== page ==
They involve essay writing, solving, research, a whole bunch of useful stuff.

They are very useful. I would say yes, but of course, nowadays you'd need to go to a good university.
Oh for god's sake.

Why must the top university brigade take over every single thread on this forum?
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mollymustard
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#13
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(Original post by Teveth)
Oh for god's sake.

Why must the top university brigade take over every single thread on this forum?
Probably because it does matter to some extent. Job prospects for someone doing Economics at LSE to those of someone with the same degree at UEL are very different.
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invictus_veritas
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it's always a bad time to do an economics degree. They're so hard and the maths is difficult.

However if you can cope with the workload and come out with a good degree then an economics degree is one of the best you can do. You get to show you have mathematical skills, analytical ones and many others. You get to show you can do virtually everything you can do with other degrees such as those in history/ geography and many arts subjects, but more because you have strong quantative skills too. So no don't go for something like English literature instead due to the current economic climate.

Anyway by the time you graduate the recession will be over and you will be one of those people who gets to take advantage of the opportunities emerging from a reformed financial system!
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abcdefghijklmnopqrstuvwxyz
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(Original post by Priscilla J)
Of course an Economics degree is highly respectable, when you graduate, the economic climate will probabaly be better then and firms will have a high demand for people. As a graduate, with experience in the worsened economic climate, and perhaps good work experience, innovative and creative iddeas, you will be exactly what the firms want, therefore i would say that it is a good idea to pursue a career in economics.
what experience? you don't have any experience at all
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thetopnotch
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#16
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(Original post by abcdefghijklmnopqrstuvwxyz)
what experience? you don't have any experience at all
i think she meant, that when you leave uni as a graduate, with experience in the worsened climate, and perhaps good work experience.... as the rest of her post
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Jaquafresh
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(Original post by shivan_cfc)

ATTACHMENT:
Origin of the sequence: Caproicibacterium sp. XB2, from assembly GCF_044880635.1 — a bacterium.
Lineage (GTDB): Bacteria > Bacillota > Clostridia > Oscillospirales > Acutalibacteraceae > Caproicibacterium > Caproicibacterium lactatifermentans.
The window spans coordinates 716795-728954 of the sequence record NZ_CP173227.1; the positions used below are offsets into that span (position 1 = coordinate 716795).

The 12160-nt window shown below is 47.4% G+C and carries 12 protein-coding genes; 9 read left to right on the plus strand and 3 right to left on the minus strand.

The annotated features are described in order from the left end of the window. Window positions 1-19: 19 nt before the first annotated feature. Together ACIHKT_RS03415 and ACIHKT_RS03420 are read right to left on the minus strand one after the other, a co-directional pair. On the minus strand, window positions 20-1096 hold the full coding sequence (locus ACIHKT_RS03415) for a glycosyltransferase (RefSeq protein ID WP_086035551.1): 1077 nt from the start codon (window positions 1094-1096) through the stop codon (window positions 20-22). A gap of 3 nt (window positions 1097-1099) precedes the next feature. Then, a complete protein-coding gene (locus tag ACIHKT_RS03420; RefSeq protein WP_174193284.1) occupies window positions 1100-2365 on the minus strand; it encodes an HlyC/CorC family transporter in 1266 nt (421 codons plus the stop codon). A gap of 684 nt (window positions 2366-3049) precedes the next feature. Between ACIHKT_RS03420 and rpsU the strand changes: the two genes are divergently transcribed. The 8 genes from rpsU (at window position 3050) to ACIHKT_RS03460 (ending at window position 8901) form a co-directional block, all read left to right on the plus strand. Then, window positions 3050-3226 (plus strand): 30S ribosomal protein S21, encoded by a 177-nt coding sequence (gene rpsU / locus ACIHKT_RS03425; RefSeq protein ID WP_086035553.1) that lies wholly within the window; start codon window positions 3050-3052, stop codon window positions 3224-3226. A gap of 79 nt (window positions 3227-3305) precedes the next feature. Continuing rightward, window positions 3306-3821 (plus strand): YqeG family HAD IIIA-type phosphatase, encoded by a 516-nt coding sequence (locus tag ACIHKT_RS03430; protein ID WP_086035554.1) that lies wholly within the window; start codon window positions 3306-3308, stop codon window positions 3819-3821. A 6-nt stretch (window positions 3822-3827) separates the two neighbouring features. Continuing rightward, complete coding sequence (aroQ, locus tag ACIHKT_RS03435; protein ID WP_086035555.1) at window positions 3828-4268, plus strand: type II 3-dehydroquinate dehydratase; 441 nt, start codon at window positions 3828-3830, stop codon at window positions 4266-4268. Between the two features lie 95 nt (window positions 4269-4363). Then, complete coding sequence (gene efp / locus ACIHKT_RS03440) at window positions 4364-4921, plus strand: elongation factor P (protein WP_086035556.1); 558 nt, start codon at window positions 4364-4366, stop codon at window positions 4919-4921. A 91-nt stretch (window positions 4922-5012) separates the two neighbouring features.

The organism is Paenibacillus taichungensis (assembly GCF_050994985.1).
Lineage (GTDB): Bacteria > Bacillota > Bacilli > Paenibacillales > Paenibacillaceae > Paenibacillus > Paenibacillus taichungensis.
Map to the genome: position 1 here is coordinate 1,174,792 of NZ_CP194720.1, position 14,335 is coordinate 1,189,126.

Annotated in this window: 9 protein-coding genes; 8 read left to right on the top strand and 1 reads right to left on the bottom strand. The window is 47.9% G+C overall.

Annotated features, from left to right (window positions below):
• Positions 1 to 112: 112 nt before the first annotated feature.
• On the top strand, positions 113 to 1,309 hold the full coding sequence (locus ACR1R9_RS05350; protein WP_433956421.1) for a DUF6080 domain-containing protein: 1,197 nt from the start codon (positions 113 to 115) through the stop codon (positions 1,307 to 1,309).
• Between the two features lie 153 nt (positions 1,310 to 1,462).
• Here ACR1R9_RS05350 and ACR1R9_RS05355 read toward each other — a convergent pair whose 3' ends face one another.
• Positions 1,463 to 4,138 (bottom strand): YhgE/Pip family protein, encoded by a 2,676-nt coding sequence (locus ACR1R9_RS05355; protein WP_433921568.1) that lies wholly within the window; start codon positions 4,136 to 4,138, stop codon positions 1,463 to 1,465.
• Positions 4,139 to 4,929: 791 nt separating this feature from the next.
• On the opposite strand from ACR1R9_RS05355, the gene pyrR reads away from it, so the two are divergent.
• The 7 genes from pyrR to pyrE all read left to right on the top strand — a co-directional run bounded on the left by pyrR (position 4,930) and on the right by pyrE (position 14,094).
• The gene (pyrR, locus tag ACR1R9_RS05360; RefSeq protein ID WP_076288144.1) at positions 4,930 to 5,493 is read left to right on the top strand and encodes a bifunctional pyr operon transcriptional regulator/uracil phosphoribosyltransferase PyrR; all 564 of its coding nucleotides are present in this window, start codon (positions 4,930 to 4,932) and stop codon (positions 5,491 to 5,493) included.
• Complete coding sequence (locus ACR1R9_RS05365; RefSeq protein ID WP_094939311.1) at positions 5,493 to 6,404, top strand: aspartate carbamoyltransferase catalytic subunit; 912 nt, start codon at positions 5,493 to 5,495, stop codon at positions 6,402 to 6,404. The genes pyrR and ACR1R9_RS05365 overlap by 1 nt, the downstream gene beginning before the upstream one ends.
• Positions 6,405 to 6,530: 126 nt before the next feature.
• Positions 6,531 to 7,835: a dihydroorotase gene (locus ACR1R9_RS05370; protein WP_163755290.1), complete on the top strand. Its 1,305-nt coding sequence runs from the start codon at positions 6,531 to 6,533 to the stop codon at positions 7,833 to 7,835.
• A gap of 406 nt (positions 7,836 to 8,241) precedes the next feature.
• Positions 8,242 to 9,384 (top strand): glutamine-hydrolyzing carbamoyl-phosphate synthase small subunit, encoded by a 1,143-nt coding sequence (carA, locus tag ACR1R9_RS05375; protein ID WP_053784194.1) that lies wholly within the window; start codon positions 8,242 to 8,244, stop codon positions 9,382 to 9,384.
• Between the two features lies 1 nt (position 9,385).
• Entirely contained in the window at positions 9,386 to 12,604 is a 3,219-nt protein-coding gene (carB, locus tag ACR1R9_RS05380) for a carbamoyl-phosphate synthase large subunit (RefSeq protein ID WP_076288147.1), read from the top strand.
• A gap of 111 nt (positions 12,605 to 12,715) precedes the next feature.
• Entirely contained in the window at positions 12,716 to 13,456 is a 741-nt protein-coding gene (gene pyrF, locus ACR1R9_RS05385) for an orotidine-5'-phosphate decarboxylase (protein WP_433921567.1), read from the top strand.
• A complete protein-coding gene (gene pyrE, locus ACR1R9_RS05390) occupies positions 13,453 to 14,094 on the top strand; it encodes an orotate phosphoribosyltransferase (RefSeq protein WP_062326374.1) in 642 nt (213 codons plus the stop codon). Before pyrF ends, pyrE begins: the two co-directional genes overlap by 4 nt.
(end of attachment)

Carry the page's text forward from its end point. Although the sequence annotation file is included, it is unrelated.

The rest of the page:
Tbh i'm gna find it a real struggle if Economics is a finished sector when I graduate (which is about 5/6 years still) because i don't think i'm interested in much else
Are you sure you are even smart enough to get an economics degree with a statement like that?
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snoopyx
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#18
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Would taking a gap year to teach English in Japan weaken or strengthen my application to top unis such as LSE and Warwick?? I'm considering doing this and also taking Further Maths and Economics A2 during my gap year
Would this be a good idea?
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Paulwhy
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(Original post by snoopyx)
In the current economic situation, would it be unwise to pursue a career in economics? Are the amount of jobs for economics graduates decreasing and are salaries being affected.. will this continue to happen in the next 5 years?
Should I consider doing something like English Literature instead??
I am not sure I understand your thinking here: why would the current economic climate lead to other subjects (e.g. English Literature) being more valued relative to economics?
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.ACS.
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#20
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It's never a good or a bad time to do any degree, really.

Sure, a lot of economics graduates go into banking, or accounting, or management consultancy, or finance of some sort, however there are plenty of other options including becoming a professional economist and also even doing a law conversion course.

The good thing about a degree in economics is that it is both quantitative and qualitative. In other words, you'll have a good grasp of mathematics and statistics, while you'll also be able to write essays well and conduct research. If you go to a good university and come out with a good degree and lots of 'extras' (i.e.: experience, soft-skills, leadership skills, etc. etc.), then you should be well placed.